Backcountry

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For the life of me I can't understand why people spend 15 bux or whatever it is on that stuff. I can understand how people just getting into the hills buy it but it blows me away when experienced trampers and hunters do. Am I missing something? What's the appeal? Found one left in a hut over Christmas. Cooked it up and gave it too my dog haha. Get creative and make your own nutritious meals for a fraction of the price. So much more satisfying sitting down to a real meal after a long day in the hills.
2 deleted posts from [Deleted]
I have never paid anywhere near $15 for any of mine, think my last lot of absolute wilderness meals cost me half that. With a bit of patience and keeping a eye out two serves can be gotten for around $10. They are also lightweight, and only need to bring a small billy to boil water in, no need for lager pots or bowels. It is always quite time consuming to assemble own meals, especially if dehydrating the food yourself. So for short trips, such meals are quick, lightweight and quite affordable. While there are many gross ones, some are actually quite tasty.
This is what I don't get though Kiel. The meals I make are lighter than b.c. and the serves are bigger. They take up far less space than b.c. So on multi day trips are far better. They are half the size of a b.c. Meal. They last for as long as b.c. I make in bulk and leave them in the cupboard. I enjoy spending money on things i enjoy too. I just spend far less. My meals are not hydrated either. You are not limited to Kaweka or b.c. Most mountain climbers on long expeditions live on couscous and salami these days. They are so easy to prepare. Chuck it in a pot bring to boil turn off let it rest for two min and it's good to go. Takes ten to wait for a b.c. Ten bucks is still a lot of money militaris. That fifty bucks for a five night tramp. The whole point of tramping is to be on top of your game fit not lazy. Same should be applied at the end of the day. Not going to hire a segway to get to the hut cause its easy.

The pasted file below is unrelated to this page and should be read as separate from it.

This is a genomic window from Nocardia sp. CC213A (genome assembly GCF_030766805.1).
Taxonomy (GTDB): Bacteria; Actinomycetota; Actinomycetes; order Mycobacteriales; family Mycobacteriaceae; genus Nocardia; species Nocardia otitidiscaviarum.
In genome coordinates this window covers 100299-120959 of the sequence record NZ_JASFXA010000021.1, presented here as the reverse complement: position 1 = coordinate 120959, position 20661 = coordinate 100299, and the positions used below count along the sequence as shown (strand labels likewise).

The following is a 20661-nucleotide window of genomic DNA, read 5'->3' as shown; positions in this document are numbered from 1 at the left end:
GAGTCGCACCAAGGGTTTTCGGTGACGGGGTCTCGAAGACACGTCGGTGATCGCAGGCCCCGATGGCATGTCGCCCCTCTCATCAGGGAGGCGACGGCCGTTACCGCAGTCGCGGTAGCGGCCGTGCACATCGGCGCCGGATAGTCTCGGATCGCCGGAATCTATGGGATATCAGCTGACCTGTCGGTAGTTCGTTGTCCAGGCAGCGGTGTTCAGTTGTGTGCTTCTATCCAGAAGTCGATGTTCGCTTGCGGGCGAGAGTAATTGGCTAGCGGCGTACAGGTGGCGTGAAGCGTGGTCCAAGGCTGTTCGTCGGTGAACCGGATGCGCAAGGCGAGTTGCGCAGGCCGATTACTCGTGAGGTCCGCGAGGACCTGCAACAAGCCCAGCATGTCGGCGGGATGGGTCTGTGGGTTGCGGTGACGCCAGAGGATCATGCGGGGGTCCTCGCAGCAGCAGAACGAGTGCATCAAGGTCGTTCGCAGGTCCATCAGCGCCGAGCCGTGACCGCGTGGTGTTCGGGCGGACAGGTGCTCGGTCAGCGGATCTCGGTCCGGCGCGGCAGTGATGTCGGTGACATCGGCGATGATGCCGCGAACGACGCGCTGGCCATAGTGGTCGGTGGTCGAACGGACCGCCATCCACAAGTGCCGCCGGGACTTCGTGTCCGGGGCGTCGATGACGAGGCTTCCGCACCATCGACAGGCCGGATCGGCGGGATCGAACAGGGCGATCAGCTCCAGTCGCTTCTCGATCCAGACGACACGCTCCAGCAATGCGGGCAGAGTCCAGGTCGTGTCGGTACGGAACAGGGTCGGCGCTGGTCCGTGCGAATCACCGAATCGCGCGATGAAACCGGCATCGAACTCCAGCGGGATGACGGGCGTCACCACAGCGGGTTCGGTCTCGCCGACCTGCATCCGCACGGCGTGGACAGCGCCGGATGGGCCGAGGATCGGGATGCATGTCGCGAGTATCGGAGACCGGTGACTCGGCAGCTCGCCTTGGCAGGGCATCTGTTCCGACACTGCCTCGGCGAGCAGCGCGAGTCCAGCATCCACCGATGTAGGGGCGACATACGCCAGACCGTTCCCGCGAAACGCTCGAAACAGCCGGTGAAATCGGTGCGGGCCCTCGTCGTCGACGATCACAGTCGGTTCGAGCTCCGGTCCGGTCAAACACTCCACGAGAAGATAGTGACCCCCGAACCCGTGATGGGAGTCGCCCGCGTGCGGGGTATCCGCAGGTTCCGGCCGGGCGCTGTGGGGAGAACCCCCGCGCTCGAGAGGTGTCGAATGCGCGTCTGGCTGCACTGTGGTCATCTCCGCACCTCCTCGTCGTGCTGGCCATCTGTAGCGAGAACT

vegetable based food in its dry state compacts a lot smaller than meat as it usually has a higher moisture content..
1 deleted post from [Deleted]
there are commercially available food dehydrators http://www.vitality4life.co.nz/blog/product-reviews/food-dehydrator-reviews/product-comparison-dehydrators/ or I know people who have had some success with a fan oven on low heat, and microwaves on low heat
I've been wantign to get a dehydrator for a while. But still would probably still carry some BCC's. Same reason people use services like My Food Bag (www.myfoodbag.co.nz), or go even further and buy fully cooked ready to go meansl like Fit Me In (http://www.fitmein.co.nz/) and MuscleChow (www.musclechow.co.nz) etc. Yes you can make your own just as tasty for much less, but some people don't mind paying for a little convenience. Neither is better than the other. Just preferences and cost. I don't think it says anything at all about how "real" a tramping experience you are having.